Save money on interest payments by choosing a honeymoon introductory rate for your mortgage.
Choosing a honeymoon rate for your home mortgage can be a great way to keep your interest costs to a bare minimum for the first part of your loan. In most cases, your honeymoon loan should offer you a reduced interest rate for the first year or two, before then reverting to a higher variable rate.
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During that honeymoon period, your minimum repayments are likely to be much lower than the amount you’d normally pay with a regular variable rate. This can be ideal for helping to get used to budgeting for your mortgage payments.
For example, let’s assume your standard variable rate is 5.49% but you get the benefit of paying just 4.5% for the first two years of your home loan. During the honeymoon period, your minimum monthly repayments are just $1520.06. When the low rate expires and your loan reverts back to the standard variable rate, your payments will increase to $1692.29.
For the first two years of your loan, you can put the $170 per month you save on repayments into other expenses. It’s up to you whether you choose to spend it paying down other debts or whether you want to put it towards your home loan to help pay it off much faster.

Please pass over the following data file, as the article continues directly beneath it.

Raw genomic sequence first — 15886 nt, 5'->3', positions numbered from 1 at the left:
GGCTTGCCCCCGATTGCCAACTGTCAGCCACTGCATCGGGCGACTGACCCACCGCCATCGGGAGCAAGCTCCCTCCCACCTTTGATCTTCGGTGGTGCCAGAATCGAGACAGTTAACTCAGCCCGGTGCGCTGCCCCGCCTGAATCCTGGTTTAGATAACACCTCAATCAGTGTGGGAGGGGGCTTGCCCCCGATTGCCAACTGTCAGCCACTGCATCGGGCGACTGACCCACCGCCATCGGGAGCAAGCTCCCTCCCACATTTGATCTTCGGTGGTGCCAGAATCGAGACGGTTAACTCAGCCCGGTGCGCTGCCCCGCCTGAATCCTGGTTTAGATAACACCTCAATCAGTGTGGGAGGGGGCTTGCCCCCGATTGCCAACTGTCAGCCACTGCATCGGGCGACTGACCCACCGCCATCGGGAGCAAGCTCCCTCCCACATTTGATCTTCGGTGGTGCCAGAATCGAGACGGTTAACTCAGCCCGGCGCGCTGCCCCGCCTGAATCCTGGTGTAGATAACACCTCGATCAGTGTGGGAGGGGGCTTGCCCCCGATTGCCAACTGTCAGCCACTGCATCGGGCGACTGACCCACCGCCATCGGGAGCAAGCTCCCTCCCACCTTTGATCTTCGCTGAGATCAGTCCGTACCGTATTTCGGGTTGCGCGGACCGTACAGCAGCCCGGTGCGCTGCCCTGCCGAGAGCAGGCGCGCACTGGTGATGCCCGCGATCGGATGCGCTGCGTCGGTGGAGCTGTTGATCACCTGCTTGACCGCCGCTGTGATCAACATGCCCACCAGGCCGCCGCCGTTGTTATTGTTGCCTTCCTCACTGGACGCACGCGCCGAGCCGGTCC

One of the interesting parts about inputting your figures into a good honeymoon loan calculator is that you’re able to see how much interest you’re saving by opting for a cheaper rate for the first few years of your loan.
Using a Honeymoon Loan Calculator
Entering your information into a honeymoon loan calculator is relatively easy. Here is a quick breakdown of some of the terms used with these sort of calculators:
- Loan amount: The amount you owe on your mortgage.
- Variable interest rate: This is the standard variable rate you can expect to pay over the term of your loan, not including the honeymoon period.
- Initial interest rate: Sometimes you may find that a honeymoon rate is referred to as the initial interest rate. This is the discounted rate you’ll pay at the start of your home loan.
- Loan term: This is the length of time your home loan is set to run for.
- Repayment frequency: Enter in whether you intend to make your repayments weekly, fortnightly or monthly.
Enter your figures into each field on the calculator and the tool should instantly determine how much your repayments will be during the honeymoon period and how much they’ll be once your rate reverts to the standard variable rate. You should also be shown a graph that shows your timeline for paying it off.
Paying off your honeymoon mortgage faster
With the help of a good honeymoon loan calculator you can also figure out how much sooner you can pay off your mortgage by paying a little more than just the minimum.
Some calculators will show you exactly how much your payments will be and how much interest you can expect to pay on your home loan. However, there are some that will also allow you to enter any additional payments you’ve budgeted for. These types of extra payment calculators can be ideal if you intend to make higher payments during the cheap honeymoon rate period, as you can see clearly how much sooner you’ll repay your debt and how much interest you’re able to save.